The State v. Kalen McFadden
Attorney Christopher B. Cahill of Perrotta, Lamb, and Johnson, LLC.
Charges: Malice Murder, Felony Murder, etc.
Jury verdict: Not Guilty.
On a cold, misty night in January 2016, just outside of Conyers Georgia, Kalen McFadden was attacked in an attempted robbery by some of his schoolmates; he shot and killed one of them in self-defense as he ran away. Because the schoolmates set him up as a part of an apparent marijuana deal, Mr. McFadden was charged with malice murder, felony murder, aggravated assault, possession with intent to distribute marijuana, attempted distribution of marijuana, possession of a firearm in the commission of a felony, tampering with evidence, and two other charges of felony drug possession. None of the surviving robbers were charged with any crimes related to the robbery and shooting.
Attorney Christopher Cahill represented Mr. McFadden. Negotiations reached a head when the District Attorney refused to recognize Mr. McFadden’s act of self-defense and demanded that he plea to manslaughter and a 25 year sentence. Mr. Cahill filed motions to assert Mr. McFadden’s right to self-defense, which was denied by the Judge. Mr. Cahill filed motions to suppress significant evidence that was illegally acquired by the Rockdale County Sheriff’s Office to support a number of the charges; those charges were promptly dropped in response to the motions.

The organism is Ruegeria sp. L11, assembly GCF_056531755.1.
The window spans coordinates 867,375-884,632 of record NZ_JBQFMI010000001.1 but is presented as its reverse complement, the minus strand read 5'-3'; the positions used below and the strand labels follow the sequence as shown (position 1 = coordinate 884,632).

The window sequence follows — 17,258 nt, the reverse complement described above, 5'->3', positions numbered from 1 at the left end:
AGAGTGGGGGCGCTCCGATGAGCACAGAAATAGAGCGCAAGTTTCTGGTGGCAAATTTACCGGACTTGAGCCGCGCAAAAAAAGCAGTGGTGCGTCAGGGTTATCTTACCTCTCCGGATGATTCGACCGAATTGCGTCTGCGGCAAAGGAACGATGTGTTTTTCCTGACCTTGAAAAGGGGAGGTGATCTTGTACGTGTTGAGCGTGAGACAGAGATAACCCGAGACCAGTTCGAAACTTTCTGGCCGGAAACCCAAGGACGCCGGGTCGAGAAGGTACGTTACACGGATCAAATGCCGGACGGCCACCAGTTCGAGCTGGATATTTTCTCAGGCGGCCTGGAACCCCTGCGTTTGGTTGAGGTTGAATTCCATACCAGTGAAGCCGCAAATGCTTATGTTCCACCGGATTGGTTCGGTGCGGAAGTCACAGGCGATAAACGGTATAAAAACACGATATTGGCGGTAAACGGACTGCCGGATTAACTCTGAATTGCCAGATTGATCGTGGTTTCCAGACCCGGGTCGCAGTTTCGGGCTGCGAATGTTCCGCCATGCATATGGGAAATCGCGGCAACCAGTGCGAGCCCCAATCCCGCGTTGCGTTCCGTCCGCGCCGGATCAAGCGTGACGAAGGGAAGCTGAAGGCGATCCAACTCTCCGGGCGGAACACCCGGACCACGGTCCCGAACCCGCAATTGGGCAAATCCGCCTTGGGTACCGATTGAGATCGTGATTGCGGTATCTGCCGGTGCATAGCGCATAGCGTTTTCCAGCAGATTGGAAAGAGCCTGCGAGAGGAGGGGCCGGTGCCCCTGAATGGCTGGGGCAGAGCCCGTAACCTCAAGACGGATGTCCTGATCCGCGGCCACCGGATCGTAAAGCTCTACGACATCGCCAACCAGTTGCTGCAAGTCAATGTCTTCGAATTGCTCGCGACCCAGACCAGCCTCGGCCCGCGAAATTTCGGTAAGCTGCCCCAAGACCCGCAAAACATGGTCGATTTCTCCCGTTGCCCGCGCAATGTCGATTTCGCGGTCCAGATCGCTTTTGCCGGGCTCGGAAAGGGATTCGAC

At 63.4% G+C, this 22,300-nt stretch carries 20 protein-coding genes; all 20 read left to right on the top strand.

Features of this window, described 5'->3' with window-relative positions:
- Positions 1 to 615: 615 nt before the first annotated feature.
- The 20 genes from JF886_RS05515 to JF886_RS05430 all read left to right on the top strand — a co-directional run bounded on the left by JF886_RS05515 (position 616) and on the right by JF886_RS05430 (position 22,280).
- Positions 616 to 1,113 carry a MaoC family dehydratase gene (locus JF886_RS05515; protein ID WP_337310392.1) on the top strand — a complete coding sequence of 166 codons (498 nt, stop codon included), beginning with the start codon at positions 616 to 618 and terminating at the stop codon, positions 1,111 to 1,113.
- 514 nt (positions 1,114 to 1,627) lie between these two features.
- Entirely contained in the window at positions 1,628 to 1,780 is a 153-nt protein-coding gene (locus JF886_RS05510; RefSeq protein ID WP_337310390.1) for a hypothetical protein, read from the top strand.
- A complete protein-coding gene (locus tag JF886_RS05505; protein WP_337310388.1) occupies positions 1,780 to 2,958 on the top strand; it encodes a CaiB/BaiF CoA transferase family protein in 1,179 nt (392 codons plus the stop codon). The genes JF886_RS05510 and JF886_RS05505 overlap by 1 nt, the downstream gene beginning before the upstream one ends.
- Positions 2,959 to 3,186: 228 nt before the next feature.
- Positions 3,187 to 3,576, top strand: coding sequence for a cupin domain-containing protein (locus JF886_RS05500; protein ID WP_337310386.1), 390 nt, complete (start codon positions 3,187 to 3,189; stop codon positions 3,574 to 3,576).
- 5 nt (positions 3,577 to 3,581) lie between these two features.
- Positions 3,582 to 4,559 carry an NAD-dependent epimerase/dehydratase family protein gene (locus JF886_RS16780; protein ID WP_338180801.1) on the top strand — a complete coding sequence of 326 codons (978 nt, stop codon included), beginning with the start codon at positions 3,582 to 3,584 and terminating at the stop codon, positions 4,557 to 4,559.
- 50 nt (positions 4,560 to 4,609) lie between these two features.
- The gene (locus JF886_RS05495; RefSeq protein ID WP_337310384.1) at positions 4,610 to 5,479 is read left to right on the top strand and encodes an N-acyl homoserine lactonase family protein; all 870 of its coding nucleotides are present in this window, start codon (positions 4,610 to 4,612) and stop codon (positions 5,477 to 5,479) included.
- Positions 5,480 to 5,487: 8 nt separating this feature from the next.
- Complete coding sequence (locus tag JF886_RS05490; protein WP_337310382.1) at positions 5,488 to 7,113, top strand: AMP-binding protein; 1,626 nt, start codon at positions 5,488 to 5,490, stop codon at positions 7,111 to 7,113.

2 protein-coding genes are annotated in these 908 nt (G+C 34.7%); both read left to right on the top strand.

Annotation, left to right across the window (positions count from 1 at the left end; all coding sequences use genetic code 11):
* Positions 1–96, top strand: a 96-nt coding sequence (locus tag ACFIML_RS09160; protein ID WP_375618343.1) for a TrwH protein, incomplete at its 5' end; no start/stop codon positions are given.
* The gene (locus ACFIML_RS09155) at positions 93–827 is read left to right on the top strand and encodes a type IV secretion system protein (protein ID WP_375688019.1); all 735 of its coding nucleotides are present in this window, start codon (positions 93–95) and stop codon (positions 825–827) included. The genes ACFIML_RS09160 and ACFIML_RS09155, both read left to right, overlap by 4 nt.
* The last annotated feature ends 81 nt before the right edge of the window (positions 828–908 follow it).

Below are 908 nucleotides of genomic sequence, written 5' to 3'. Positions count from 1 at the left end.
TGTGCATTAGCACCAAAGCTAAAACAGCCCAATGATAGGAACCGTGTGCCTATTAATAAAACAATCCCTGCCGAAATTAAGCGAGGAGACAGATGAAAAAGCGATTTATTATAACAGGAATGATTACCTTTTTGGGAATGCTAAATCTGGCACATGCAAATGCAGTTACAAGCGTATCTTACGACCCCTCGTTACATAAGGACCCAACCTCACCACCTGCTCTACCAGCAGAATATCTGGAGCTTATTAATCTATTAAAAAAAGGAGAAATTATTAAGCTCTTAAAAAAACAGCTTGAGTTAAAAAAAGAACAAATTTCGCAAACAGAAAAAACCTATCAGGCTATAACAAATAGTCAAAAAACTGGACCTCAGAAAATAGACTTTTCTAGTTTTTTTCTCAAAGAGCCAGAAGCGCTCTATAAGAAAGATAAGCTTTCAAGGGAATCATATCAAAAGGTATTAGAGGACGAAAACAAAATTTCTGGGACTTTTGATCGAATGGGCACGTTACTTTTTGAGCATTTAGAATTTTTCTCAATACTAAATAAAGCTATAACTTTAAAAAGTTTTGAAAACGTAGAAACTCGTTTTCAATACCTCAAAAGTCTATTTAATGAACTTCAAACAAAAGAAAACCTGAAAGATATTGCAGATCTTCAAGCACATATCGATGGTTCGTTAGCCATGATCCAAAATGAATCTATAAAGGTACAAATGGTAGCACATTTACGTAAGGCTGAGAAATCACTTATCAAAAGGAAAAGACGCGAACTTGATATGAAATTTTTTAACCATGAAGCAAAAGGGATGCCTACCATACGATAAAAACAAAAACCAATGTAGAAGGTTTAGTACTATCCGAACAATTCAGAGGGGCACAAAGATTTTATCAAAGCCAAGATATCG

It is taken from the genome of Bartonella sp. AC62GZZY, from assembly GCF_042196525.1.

The case went before a jury in Rockdale County during the week of January 28, with Senior DA Richard Read and Assistant DA Damion Overstreet representing the State and Mr. Cahill representing Mr. McFadden. The State’s witnesses stated that the “victim” in the case had setup the robbery and was heavily intoxicated on Xanax when he attacked Mr. McFadden, and that his co-conspirators were not arrested or charged with any crimes in association with the setup, robbery, and shooting, despite overwhelming evidence of their crimes.
Mr. McFadden then testified that he received a strange call to sell a small amount of marijuana to a friend of a friend. Upon meeting the person it was clear that there was something dangerously wrong. After a few, short points of conversation, Mr. McFadden was ready to leave. As he walked away without completing the sale, the “victim” attacked him with a gun drawn. Mr. McFadden fired blindly at his attacker but he kept coming. They fought for Mr. McFadden’s gun and his property as the altercation proceeded around the robbers’ vehicle. Ultimately the attacker stumbled and fell, allowing Mr. McFadden to escape.
Mr. Cahill made closing arguments for Mr. McFadden’s acquittal and SDA Read made arguments for his conviction on all counts. The jury deliberated for a day and a half before coming to a verdict. The jury found Mr. McFadden Not Guilty of Murder, Felony Murder, and Aggravated Assault – all of the charges related to the shooting. The jury did find Mr. McFadden guilty of attempting to distribute marijuana and possessing a firearm while committing a felony. The remaining charges were dropped.
Mr. McFadden will be sentenced by the Judge appropriate for the crimes that he committed – selling marijuana while carrying a gun. Ultimately though, the Jury found him Not Guilty and not responsible for the death of his attacker. This shows that when all else fails, when the arm of the State is bent against persecuting the wrongfully accused, Justice can still count on a good lawyer and a fair jury.